Rural communities, digital, and access to healthcare

Author BIOPublished 4 Min Read

Nearly 10 million people live in rural locations in England – areas that make up as much as 85% of the country. But despite these large numbers, outside our cities access to healthcare is scarce. Current digital health-related services create a visible gap between rural and urban areas, as key issues like low availability of high speed broadband, older demographics and unstable mobile phone networks remain unanswered.

The government’s most recent research shows rural equals healthier, with longer life expectancy and lower number of premature deaths compared to cities. But despite these positives there is also a growing understanding that vast healthcare deprivation is the norm. The rural population is getting older, and in strong need of healthcare and pharma solutions to support their needs – regardless of overall life expectancy statistics. These communities have limited access to healthcare professionals – and with an aging population and a large number of people with long-standing illnesses or disabilities, it’s those who can’t easily leave home and travel long distances for healthcare that suffer most. Because expert advice is harder to come by, symptoms can go undetected for long periods of time, significantly affecting not only a patient’s overall health, but also contributing to much higher healthcare costs because of the need for advanced treatment.

There’s still a long way to go before the digital industry successfully solves the key issues for rural communities, but progress is now being made. Effective patient monitoring, health data tracking for those at highest risk and medication intake support are a priority, with a number of companies now engaging in digital transformation to reinvent the patient experience:


Medication intake

Medipense’s RxPense is a voice-enabled and password-protected IoT connected pill dispenser to support seniors and those with chronic long-term disease in taking their medication. The device sends reminders across a number of platforms, dispenses the correct dosage and monitors medication intake by sending real-time missed dose information to relatives and medical specialists. Solutions like RXPense have a potential to bring real change, reducing the likelihood of overdose, aiding medication adherence, and enabling informed dosage adjustments based on real-time patient data.


Telemedicine

There are several ways in which telemedicine can aid patient support. Enabling patients to receive expert healthcare advice without the need to leave home is the major benefit of mobile-enabled healthcare. Moreover, medical information can be sent from a patient’s GP to a remote doctor, ensuring informed diagnosis despite long distance. There is also a potential to form discussion groups to help patients find support in people suffering from similar illnesses.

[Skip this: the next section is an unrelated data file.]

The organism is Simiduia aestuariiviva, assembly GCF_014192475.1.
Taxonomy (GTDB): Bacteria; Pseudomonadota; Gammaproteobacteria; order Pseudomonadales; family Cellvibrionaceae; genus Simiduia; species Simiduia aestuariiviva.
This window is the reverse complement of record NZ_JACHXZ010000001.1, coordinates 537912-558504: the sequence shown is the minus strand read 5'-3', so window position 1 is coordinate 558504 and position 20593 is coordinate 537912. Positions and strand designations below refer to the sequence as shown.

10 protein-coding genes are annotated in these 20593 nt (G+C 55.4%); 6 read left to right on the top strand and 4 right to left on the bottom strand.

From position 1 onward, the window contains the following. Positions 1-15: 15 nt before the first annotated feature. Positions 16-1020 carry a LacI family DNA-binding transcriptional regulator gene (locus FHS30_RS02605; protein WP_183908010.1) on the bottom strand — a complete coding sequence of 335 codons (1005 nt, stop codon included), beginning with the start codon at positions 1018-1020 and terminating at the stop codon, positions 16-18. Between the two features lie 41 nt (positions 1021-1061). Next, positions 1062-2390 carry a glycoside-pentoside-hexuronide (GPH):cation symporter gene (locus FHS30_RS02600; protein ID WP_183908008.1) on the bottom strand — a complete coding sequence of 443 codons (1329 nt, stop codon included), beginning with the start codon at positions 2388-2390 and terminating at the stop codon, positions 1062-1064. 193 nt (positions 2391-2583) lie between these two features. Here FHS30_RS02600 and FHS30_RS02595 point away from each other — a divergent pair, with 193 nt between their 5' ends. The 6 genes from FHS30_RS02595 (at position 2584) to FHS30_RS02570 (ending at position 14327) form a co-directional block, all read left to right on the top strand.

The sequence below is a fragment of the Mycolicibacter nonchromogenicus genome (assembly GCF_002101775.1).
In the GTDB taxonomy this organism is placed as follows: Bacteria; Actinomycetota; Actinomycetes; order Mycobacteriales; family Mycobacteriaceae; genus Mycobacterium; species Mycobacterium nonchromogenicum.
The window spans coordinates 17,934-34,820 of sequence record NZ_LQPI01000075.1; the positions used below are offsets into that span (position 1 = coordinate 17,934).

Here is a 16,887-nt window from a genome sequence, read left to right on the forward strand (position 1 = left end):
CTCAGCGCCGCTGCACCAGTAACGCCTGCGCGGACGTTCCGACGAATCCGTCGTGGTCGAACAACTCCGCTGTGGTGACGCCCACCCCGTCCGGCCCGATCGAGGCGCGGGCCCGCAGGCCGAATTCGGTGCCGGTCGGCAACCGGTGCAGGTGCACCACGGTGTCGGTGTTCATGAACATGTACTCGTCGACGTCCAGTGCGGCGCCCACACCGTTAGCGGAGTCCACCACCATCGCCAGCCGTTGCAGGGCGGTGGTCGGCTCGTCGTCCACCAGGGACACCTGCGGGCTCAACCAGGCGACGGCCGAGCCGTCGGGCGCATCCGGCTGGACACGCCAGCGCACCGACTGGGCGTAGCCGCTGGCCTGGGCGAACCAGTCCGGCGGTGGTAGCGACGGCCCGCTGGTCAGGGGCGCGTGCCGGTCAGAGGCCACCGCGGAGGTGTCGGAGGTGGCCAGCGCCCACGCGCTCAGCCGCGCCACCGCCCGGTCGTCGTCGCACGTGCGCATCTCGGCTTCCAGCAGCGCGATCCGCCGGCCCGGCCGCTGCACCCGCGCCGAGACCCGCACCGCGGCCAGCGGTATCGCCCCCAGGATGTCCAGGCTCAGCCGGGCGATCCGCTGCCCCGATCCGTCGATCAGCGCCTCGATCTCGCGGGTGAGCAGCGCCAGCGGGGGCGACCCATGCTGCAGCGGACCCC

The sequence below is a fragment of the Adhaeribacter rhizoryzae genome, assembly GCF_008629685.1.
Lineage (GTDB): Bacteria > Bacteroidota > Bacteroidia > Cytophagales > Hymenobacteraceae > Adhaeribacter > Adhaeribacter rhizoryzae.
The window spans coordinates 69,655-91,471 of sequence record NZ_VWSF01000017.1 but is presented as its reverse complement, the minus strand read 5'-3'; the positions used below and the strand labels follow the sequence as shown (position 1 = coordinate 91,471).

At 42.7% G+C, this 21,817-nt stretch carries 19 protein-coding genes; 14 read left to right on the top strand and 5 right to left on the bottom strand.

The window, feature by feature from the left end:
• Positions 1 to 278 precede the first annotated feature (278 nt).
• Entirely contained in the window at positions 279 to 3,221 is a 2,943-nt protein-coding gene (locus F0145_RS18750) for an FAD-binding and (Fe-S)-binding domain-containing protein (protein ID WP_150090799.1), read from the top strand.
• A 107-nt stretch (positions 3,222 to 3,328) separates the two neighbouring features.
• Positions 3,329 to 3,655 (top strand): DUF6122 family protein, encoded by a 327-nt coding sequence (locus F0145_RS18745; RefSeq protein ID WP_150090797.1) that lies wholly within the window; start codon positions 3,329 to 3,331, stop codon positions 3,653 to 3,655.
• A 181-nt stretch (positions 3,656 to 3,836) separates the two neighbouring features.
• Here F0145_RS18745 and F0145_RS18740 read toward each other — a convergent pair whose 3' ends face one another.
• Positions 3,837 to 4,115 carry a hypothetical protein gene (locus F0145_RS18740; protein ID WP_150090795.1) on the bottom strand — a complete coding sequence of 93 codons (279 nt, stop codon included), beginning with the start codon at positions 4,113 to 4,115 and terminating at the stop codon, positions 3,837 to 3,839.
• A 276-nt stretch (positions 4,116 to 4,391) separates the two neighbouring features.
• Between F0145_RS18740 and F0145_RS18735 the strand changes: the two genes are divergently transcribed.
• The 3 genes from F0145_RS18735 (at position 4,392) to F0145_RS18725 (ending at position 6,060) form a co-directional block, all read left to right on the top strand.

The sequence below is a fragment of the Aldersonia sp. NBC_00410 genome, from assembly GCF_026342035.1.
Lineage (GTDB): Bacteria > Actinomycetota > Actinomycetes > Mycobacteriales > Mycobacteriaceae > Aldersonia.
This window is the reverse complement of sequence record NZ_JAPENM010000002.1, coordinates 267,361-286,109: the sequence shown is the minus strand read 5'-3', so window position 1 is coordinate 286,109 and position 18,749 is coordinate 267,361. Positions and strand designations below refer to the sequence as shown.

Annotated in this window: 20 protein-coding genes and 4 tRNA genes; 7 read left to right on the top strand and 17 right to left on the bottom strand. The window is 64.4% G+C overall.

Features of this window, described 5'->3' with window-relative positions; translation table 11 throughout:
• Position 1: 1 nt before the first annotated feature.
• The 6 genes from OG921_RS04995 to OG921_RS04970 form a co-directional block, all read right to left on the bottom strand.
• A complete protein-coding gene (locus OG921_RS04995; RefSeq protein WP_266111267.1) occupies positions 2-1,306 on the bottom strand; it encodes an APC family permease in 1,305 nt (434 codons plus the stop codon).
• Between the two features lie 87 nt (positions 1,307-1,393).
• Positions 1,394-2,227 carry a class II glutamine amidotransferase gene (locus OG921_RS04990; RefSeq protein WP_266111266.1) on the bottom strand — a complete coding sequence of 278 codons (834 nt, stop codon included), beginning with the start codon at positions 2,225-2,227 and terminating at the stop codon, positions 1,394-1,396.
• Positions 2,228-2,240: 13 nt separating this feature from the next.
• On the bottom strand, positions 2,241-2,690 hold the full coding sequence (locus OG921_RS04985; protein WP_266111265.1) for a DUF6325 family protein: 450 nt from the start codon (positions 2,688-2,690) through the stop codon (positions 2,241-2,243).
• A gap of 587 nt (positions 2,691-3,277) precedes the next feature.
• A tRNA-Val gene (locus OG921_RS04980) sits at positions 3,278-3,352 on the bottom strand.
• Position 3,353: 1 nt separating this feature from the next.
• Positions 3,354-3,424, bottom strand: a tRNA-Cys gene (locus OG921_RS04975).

In recent years, we’ve seen an uptake of IT and telecom solutions to provide patients with long-distance clinical health care that’s not always easily available in distant rural communities. Data collection devices can be used to monitor health indicators and remotely transmit and store data to enlarge patients’ medical dataset. This remote healthcare support is pioneered by Babylon, who provide expert healthcare assistance via various digital touchpoints (e.g. video calls) and are now considering potential expansion to build AI-based solutions.


AI in healthcare

With 82% of healthcare organisations fully integrating their mobile strategy, it should be increasingly possible for people in rural areas to access AI via mobile.Mobile apps are now the most prominent tool for mHealth, and it’s not long until AI will become an integral part of a variety of digital solutions. And the potential is big – enhanced data collection translates into a more accurate diagnosis, making  healthcare-on-the-go proposition much more viable. A few companies are already utilising AI to boost patient experiences, including Florence – a chatbot that works on Facebook messenger, Skype or kik. It can show the nearest pharmacy, book appointments, track personal health information such as body weight, and send medication reminders. But there’s considerable potential to do more – Your.MD is an AI-enabled symptom checker that accurately suggests a diagnosis based on a detailed set of smart questions. Sense.ly goes a step further by utilising voice tech and delivering an even more personal and approachable experience – one that already creates high excitement among users and enthusiasts of voice technology. While AI can’t replace real doctors, it can help patients deal with minor illnesses and injuries, suggesting relevant medication that doesn’t require a prescription, and saving massive amounts of time – both for patients and for doctors.



Rural areas and the millions of people who live in them have their own special challenges when it comes to accessing and receiving healthcare. Slow broadband and unreliable mobile networks remain an issue and there’s still a long way to go before the digital industry can fully revolutionise patient experience in rural communities. The good news is that recent digital developments show that a number of players in pharma and healthcare are making a very positive start, and once the problem of infrastructure is solved, they’ll be ready and waiting.



If you’re interested to know more about how digital can approach medication non-adherence and help create a lasting behavioural change, here is a great article from our CX consultant Max Crichton.

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